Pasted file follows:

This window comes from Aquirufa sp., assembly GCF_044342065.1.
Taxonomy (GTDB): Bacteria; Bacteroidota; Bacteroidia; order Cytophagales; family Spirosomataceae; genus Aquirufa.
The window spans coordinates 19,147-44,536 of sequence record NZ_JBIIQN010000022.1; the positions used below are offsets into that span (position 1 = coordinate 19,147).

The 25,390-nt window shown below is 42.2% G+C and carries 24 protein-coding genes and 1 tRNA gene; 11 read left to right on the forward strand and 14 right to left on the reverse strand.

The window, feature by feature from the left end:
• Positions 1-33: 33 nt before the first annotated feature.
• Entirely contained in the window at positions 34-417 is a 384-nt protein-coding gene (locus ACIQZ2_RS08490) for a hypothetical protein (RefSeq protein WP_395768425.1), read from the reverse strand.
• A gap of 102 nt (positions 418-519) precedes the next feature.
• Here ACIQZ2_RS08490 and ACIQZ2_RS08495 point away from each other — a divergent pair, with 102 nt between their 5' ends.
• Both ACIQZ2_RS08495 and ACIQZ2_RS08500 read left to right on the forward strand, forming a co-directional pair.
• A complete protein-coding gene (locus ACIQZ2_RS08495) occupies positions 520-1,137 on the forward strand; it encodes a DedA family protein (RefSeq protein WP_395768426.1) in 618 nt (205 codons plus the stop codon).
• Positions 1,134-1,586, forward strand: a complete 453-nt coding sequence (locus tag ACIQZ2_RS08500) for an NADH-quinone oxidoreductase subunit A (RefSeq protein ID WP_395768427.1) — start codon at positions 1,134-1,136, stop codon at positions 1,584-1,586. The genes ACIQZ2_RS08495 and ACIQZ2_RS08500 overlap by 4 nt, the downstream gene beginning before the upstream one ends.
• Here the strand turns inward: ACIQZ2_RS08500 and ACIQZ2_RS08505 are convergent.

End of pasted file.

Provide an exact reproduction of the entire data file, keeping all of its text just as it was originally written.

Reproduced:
This window comes from Aquirufa sp., assembly GCF_044342065.1.
Taxonomy (GTDB): Bacteria; Bacteroidota; Bacteroidia; order Cytophagales; family Spirosomataceae; genus Aquirufa.
The window spans coordinates 19,147-44,536 of sequence record NZ_JBIIQN010000022.1; the positions used below are offsets into that span (position 1 = coordinate 19,147).

The 25,390-nt window shown below is 42.2% G+C and carries 24 protein-coding genes and 1 tRNA gene; 11 read left to right on the forward strand and 14 right to left on the reverse strand.

The window, feature by feature from the left end:
• Positions 1-33: 33 nt before the first annotated feature.
• Entirely contained in the window at positions 34-417 is a 384-nt protein-coding gene (locus ACIQZ2_RS08490) for a hypothetical protein (RefSeq protein WP_395768425.1), read from the reverse strand.
• A gap of 102 nt (positions 418-519) precedes the next feature.
• Here ACIQZ2_RS08490 and ACIQZ2_RS08495 point away from each other — a divergent pair, with 102 nt between their 5' ends.
• Both ACIQZ2_RS08495 and ACIQZ2_RS08500 read left to right on the forward strand, forming a co-directional pair.
• A complete protein-coding gene (locus ACIQZ2_RS08495) occupies positions 520-1,137 on the forward strand; it encodes a DedA family protein (RefSeq protein WP_395768426.1) in 618 nt (205 codons plus the stop codon).
• Positions 1,134-1,586, forward strand: a complete 453-nt coding sequence (locus tag ACIQZ2_RS08500) for an NADH-quinone oxidoreductase subunit A (RefSeq protein ID WP_395768427.1) — start codon at positions 1,134-1,136, stop codon at positions 1,584-1,586. The genes ACIQZ2_RS08495 and ACIQZ2_RS08500 overlap by 4 nt, the downstream gene beginning before the upstream one ends.
• Here the strand turns inward: ACIQZ2_RS08500 and ACIQZ2_RS08505 are convergent.